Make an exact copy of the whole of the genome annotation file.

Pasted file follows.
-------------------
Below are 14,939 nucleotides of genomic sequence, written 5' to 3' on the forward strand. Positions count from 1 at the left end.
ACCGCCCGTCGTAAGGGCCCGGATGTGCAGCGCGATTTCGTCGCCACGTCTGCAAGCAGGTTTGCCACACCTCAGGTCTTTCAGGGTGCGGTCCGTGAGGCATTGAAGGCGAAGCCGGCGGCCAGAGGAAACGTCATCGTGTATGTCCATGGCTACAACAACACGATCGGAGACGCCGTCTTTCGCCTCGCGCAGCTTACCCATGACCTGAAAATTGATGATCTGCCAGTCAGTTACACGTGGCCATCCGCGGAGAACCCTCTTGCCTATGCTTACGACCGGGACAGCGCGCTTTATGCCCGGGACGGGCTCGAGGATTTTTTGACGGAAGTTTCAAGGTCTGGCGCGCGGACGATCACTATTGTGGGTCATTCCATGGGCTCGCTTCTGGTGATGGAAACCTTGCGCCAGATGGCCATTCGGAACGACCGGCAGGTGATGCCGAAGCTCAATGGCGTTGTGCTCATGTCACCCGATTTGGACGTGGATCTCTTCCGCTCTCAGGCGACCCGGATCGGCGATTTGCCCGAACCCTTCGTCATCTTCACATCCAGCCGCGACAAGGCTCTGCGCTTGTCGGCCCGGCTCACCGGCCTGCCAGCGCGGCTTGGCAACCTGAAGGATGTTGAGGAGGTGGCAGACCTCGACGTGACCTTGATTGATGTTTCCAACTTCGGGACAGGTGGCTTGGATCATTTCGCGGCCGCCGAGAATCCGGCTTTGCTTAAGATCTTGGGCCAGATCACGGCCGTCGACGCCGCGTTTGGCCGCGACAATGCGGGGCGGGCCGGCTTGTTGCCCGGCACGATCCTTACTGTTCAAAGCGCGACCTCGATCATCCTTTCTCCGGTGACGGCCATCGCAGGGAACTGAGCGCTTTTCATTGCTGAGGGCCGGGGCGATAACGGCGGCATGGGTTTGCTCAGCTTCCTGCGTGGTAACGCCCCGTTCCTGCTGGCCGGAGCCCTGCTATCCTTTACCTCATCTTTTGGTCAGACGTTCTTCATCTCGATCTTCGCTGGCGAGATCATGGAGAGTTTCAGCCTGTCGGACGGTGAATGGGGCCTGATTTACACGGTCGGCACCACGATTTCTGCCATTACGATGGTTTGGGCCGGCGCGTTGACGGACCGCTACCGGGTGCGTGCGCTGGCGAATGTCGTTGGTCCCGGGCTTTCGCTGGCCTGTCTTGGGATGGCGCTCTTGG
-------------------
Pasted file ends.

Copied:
Below are 14,939 nucleotides of genomic sequence, written 5' to 3' on the forward strand. Positions count from 1 at the left end.
ACCGCCCGTCGTAAGGGCCCGGATGTGCAGCGCGATTTCGTCGCCACGTCTGCAAGCAGGTTTGCCACACCTCAGGTCTTTCAGGGTGCGGTCCGTGAGGCATTGAAGGCGAAGCCGGCGGCCAGAGGAAACGTCATCGTGTATGTCCATGGCTACAACAACACGATCGGAGACGCCGTCTTTCGCCTCGCGCAGCTTACCCATGACCTGAAAATTGATGATCTGCCAGTCAGTTACACGTGGCCATCCGCGGAGAACCCTCTTGCCTATGCTTACGACCGGGACAGCGCGCTTTATGCCCGGGACGGGCTCGAGGATTTTTTGACGGAAGTTTCAAGGTCTGGCGCGCGGACGATCACTATTGTGGGTCATTCCATGGGCTCGCTTCTGGTGATGGAAACCTTGCGCCAGATGGCCATTCGGAACGACCGGCAGGTGATGCCGAAGCTCAATGGCGTTGTGCTCATGTCACCCGATTTGGACGTGGATCTCTTCCGCTCTCAGGCGACCCGGATCGGCGATTTGCCCGAACCCTTCGTCATCTTCACATCCAGCCGCGACAAGGCTCTGCGCTTGTCGGCCCGGCTCACCGGCCTGCCAGCGCGGCTTGGCAACCTGAAGGATGTTGAGGAGGTGGCAGACCTCGACGTGACCTTGATTGATGTTTCCAACTTCGGGACAGGTGGCTTGGATCATTTCGCGGCCGCCGAGAATCCGGCTTTGCTTAAGATCTTGGGCCAGATCACGGCCGTCGACGCCGCGTTTGGCCGCGACAATGCGGGGCGGGCCGGCTTGTTGCCCGGCACGATCCTTACTGTTCAAAGCGCGACCTCGATCATCCTTTCTCCGGTGACGGCCATCGCAGGGAACTGAGCGCTTTTCATTGCTGAGGGCCGGGGCGATAACGGCGGCATGGGTTTGCTCAGCTTCCTGCGTGGTAACGCCCCGTTCCTGCTGGCCGGAGCCCTGCTATCCTTTACCTCATCTTTTGGTCAGACGTTCTTCATCTCGATCTTCGCTGGCGAGATCATGGAGAGTTTCAGCCTGTCGGACGGTGAATGGGGCCTGATTTACACGGTCGGCACCACGATTTCTGCCATTACGATGGTTTGGGCCGGCGCGTTGACGGACCGCTACCGGGTGCGTGCGCTGGCGAATGTCGTTGGTCCCGGGCTTTCGCTGGCCTGTCTTGGGATGGCGCTCTTGG